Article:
Green algae: Chlorophytae


classification green algae
Green algae at the Icelandic coast

Characteristic for Green algae are the chloroplasts that are green due to the dominating presence of Chlorophyl a and b. Green algae can be found in sea water, fresh water and in humid terrestial environments. In the phylogenetic hypothesis followed in the handbook "Biology" by Campbell et al. (see life cycles) the group of the Green algae is divided into
  • Chlorophytae, among which Chlamydomonas, Volvox, Ulva and Ulothrix (see here below), and
  • Charophytae (more).

    Chlamydomonas: features

    Chlamydomonas is an unicellular Green alga. Besides a nucleus and a true cell wall with two or more layers of cellulose and pectine, one can find in the cytoplasm of those organisms mitochondria, Golgi, and one or more chloroplasts. These chloroplasts have a variable shape, but they always contain a protein-rich center involved in the production of starch: a pyrenoid. Besides, in Chlamydomonas two contractive vacuoles are found, which play a role in expelling the excess of water that penetrates into the cell through osmosis. Two flagellae allow active displacement. One eyespot or ocellus is able to sense light; the flagelated alga can respond adequately to light intensity and direction by swimming towards the light or away from it (resp. positive and negative phototaxis).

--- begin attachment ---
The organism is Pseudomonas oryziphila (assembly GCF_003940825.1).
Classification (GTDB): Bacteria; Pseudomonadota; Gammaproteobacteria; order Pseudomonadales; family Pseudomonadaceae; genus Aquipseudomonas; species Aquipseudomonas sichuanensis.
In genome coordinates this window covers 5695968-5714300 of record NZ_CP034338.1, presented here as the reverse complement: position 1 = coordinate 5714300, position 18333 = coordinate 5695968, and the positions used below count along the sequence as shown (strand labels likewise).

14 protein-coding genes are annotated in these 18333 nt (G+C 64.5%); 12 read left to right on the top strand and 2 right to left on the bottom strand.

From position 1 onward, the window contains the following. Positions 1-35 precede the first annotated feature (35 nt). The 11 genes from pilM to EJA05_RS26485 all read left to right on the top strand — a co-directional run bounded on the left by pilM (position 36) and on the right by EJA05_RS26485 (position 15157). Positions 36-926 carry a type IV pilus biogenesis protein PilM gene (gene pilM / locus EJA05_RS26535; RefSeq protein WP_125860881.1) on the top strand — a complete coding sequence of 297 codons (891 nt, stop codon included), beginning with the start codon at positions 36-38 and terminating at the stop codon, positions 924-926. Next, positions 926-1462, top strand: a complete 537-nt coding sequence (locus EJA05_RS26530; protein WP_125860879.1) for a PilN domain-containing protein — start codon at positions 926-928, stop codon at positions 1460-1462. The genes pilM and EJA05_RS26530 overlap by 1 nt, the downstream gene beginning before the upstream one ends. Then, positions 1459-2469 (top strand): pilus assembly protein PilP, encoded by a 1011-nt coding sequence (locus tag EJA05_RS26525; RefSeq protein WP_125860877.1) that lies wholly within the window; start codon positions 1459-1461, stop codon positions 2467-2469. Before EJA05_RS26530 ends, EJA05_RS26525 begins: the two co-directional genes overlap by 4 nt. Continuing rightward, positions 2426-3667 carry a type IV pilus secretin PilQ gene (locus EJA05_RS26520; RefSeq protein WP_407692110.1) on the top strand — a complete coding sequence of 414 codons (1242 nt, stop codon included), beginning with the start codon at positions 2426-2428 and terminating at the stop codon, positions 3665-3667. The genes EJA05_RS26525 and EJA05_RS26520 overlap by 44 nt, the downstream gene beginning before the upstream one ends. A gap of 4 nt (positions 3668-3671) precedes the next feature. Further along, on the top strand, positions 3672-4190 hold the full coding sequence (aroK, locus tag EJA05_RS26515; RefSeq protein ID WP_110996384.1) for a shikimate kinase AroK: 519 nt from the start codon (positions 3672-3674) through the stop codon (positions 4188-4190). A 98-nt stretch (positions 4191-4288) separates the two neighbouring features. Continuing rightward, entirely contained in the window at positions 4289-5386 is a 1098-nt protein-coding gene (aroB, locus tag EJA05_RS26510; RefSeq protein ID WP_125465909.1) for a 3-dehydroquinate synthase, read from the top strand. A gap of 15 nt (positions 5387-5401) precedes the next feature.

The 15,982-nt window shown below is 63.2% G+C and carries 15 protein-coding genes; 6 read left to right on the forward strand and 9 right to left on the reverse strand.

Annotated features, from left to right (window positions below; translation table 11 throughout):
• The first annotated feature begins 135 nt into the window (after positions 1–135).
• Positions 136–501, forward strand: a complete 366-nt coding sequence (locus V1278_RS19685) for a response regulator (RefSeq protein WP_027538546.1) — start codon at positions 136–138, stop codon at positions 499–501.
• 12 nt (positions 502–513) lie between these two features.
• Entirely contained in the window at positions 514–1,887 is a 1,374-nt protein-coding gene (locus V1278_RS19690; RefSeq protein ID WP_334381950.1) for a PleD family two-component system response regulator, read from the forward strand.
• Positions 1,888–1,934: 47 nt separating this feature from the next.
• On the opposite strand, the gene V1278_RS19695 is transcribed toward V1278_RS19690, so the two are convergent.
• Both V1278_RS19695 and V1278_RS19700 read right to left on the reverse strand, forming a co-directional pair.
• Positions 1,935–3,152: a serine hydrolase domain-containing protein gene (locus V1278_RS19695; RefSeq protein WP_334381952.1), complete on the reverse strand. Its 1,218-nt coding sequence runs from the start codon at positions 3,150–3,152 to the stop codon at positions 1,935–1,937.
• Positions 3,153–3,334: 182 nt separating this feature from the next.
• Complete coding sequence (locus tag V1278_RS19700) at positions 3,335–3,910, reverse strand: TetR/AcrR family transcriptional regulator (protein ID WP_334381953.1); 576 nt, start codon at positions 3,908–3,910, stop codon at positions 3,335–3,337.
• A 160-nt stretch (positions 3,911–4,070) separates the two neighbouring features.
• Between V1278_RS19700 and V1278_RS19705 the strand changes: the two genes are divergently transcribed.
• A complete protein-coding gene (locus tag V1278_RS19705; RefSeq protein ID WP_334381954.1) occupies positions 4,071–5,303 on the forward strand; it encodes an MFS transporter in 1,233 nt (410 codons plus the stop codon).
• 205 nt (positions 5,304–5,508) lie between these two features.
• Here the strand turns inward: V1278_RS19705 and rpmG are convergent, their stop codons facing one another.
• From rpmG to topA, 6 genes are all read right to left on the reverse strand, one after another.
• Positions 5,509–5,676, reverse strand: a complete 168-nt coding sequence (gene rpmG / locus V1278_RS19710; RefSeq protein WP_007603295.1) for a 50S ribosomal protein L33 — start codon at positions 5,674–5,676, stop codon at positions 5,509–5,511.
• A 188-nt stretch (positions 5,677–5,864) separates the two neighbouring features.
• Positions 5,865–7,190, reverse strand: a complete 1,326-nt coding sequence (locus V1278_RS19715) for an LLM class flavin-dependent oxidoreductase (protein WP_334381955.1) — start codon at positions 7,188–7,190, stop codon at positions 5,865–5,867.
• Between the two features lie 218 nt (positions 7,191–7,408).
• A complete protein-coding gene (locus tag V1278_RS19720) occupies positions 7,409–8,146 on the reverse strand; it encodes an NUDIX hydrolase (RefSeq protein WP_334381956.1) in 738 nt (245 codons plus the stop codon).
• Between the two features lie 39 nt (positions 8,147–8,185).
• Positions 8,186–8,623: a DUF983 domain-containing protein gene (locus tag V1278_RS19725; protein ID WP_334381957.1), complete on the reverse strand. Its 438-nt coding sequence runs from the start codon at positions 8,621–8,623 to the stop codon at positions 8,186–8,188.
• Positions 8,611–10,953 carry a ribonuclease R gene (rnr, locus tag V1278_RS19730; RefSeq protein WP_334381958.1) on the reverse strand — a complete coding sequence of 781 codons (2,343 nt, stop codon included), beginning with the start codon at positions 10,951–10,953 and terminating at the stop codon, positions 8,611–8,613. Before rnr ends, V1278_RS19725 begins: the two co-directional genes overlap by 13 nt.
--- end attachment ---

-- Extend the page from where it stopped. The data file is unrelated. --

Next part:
Chlamydomonas: life cycle

    Chlamydomonas is often used as a model in research. It a haplont. After fertilization the zygote soon goes through meiosis and produces four haploid flagellated spores (zoo-meiospores), which develop to haploid unicellular individuals. Sometimes, spores are formed from the meiotic products through an additional mitotic division (formation of zoomitospores). This is a type of vegetative propagation. Further, the haploid individuals can go through a mitotic step and become gametes. Gametes fuse (syngamie) together on their turn to form a diploid zygote. The zygote can go to quiescence; it is then called a cystozygote.
    Life cycle of Chlamydomonas